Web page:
Feb 27, 2020 3 min read
Technologists Who Want to Talk About Feelings
Why “faster” and “more” don’t cut it when it comes to measuring the success of digital innovation.
“Why are we talking about how people feel? Aren’t we supposed to be working on a digital strategy?”
I recently heard this statement spoken by a C-level executive from a well-known national nonprofit. We were reviewing the results of our research on a digital strategy project, and she was openly wondering if we were focusing on the wrong thing. It was a tense moment.
The organization wanted a digital strategy that would streamline their technology, helping their staff serve more people. By serving more people, the organization will increase its impact. It’s a worthy goal. A self-evident goal. The kind of goal you can calculate in a spreadsheet.
We talked to staff across the country to understand how new technology could help them be more efficient. We came back with one big insight:
People did have a problem with the technology they were currently using. But what they wanted more than anything else was to be more connected to the people they were serving and the impact they were having on their lives.
We agreed that there was great opportunity to make their technology more efficient. However, by focusing only on efficiency, their staff were feeling loss of purpose, disillusionment, and burnout. Efficiency looked a lot better in the spreadsheet than in real human lives.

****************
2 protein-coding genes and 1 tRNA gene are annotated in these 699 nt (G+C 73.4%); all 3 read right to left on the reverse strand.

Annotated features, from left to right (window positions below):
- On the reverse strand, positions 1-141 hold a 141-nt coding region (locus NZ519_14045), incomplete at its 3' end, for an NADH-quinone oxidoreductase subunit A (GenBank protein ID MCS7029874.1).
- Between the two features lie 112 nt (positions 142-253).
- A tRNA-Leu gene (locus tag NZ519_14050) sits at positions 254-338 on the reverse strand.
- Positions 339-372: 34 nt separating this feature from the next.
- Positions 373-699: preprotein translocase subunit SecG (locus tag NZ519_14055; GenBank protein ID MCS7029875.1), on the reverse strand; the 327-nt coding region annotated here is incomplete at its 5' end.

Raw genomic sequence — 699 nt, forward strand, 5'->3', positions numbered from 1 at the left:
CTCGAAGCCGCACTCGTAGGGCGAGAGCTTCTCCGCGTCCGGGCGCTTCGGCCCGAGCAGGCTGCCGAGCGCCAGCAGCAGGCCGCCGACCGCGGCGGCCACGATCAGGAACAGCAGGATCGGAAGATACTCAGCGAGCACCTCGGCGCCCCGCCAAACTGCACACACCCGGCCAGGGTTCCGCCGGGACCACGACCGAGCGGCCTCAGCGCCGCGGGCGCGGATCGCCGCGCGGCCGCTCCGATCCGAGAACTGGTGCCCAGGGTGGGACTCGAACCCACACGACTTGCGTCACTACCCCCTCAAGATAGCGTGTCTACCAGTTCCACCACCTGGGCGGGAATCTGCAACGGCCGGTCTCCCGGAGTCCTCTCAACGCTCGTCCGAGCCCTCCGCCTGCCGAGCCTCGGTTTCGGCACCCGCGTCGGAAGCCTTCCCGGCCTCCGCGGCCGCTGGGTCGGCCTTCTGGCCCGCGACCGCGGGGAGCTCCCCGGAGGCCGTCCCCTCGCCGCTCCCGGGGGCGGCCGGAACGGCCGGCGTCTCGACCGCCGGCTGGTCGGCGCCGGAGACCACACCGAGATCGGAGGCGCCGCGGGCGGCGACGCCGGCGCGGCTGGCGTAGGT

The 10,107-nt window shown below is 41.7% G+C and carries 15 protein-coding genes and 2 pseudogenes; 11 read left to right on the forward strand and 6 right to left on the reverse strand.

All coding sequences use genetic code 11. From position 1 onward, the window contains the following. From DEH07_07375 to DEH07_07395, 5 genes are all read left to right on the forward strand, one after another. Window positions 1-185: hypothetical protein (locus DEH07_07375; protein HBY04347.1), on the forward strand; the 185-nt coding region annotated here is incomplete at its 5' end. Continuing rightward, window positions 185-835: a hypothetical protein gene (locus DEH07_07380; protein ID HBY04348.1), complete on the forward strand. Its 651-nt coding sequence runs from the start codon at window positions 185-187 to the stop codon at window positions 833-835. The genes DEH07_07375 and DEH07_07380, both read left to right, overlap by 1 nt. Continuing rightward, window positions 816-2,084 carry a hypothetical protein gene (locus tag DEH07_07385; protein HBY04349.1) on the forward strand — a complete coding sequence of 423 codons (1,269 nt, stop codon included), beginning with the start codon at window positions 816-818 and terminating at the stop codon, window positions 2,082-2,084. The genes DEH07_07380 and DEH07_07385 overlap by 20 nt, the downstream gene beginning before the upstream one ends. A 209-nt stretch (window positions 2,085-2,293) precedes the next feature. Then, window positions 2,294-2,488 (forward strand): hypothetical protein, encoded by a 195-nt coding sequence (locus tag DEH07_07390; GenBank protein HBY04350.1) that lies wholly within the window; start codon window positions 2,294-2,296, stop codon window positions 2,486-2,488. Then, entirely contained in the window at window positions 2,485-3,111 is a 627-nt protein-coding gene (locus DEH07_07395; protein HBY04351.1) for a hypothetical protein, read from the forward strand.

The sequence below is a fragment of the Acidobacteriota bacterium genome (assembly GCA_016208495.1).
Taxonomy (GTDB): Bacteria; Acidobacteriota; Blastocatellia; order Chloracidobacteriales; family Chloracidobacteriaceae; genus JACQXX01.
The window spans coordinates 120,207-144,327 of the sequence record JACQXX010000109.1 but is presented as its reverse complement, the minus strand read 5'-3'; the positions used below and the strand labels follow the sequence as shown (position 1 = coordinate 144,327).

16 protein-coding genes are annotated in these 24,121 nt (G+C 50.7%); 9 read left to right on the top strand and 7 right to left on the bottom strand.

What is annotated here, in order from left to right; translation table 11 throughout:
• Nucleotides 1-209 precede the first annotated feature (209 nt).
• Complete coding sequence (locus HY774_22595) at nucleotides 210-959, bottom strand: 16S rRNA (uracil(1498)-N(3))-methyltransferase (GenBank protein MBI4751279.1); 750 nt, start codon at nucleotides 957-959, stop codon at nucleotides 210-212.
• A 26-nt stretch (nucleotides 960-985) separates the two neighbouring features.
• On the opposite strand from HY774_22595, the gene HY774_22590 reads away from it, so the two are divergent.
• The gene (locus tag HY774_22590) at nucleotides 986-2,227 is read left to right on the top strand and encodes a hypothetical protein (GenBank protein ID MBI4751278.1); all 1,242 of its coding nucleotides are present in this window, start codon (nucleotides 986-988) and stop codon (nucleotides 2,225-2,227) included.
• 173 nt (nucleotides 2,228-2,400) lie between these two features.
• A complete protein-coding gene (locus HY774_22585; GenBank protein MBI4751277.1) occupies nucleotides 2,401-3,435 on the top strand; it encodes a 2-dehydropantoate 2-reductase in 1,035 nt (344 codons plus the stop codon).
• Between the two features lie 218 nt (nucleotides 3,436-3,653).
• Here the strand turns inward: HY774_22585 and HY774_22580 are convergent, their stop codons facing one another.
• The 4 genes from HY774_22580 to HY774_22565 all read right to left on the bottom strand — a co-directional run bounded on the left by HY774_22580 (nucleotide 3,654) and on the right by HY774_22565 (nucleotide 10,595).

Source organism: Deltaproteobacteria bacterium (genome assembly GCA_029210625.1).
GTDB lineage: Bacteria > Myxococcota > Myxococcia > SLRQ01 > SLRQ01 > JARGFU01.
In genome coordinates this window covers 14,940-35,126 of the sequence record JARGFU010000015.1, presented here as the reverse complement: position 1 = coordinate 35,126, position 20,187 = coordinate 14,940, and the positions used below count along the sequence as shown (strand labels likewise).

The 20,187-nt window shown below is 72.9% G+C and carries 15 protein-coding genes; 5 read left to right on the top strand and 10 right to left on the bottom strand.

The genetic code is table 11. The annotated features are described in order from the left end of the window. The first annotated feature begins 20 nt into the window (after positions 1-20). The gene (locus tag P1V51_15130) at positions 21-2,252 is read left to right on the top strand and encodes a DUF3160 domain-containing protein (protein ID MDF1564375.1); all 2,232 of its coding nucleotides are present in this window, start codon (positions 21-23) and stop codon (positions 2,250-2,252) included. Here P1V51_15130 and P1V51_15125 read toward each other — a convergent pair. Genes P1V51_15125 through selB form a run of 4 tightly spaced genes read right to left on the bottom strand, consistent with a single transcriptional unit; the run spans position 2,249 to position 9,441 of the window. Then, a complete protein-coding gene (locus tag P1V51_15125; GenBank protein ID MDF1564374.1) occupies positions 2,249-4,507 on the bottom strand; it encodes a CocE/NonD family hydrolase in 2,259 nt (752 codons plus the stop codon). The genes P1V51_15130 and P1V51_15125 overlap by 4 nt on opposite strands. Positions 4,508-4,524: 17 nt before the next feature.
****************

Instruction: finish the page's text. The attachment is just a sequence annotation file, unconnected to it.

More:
Digital innovation has an ethics problem. We’ve been taught to measure against two core values: efficiency and scale. Faster. More.
We idolize the digital products and companies that are exemplars by these measures: Facebook, Amazon, Netflix, etc. But if our measuring sticks make it admirable to be really good at getting people to scroll through an endless feed, buy stuff they don’t need, or binge watch TV, we need better measuring sticks.
I get to meet leaders every single week — CEOs and heads of digital, design, and innovation — who are working on thoughtfully applying digital technology to complex human problems and experiences. They’re providing high-quality health care to low-income patients, helping first-generation college students find community, building healthy eating habits in young children, and so much more.
These folks don’t make big headlines because their work doesn’t look impressive when you’re measuring against “faster” and “more.” But I propose we desperately need to add another measure: is your technology making peoples’ lives meaningfully better? Is it helping humans beings actually flourish, instead of capitalizing on our most basic impulses?
No need to throw away efficiency. Technology is great at making tasks more efficient, and it’s a valid goal. But efficiency by itself is inadequate.
We need more technologists who start with empathy. We need a collective vision that goes beyond faster and more.
If you’re one of the many people we know working to keep “human flourishing” in the center of your digital work, let’s keep doing it! And if you’re not sure, take five minutes to read the 12 questions in Harvard’s human flourishing scale. How does your digital work measure up to the efforts that make real humans’ lives better?
Let’s ask ourselves harder questions than faster and more. And let’s keep talking about how people feel.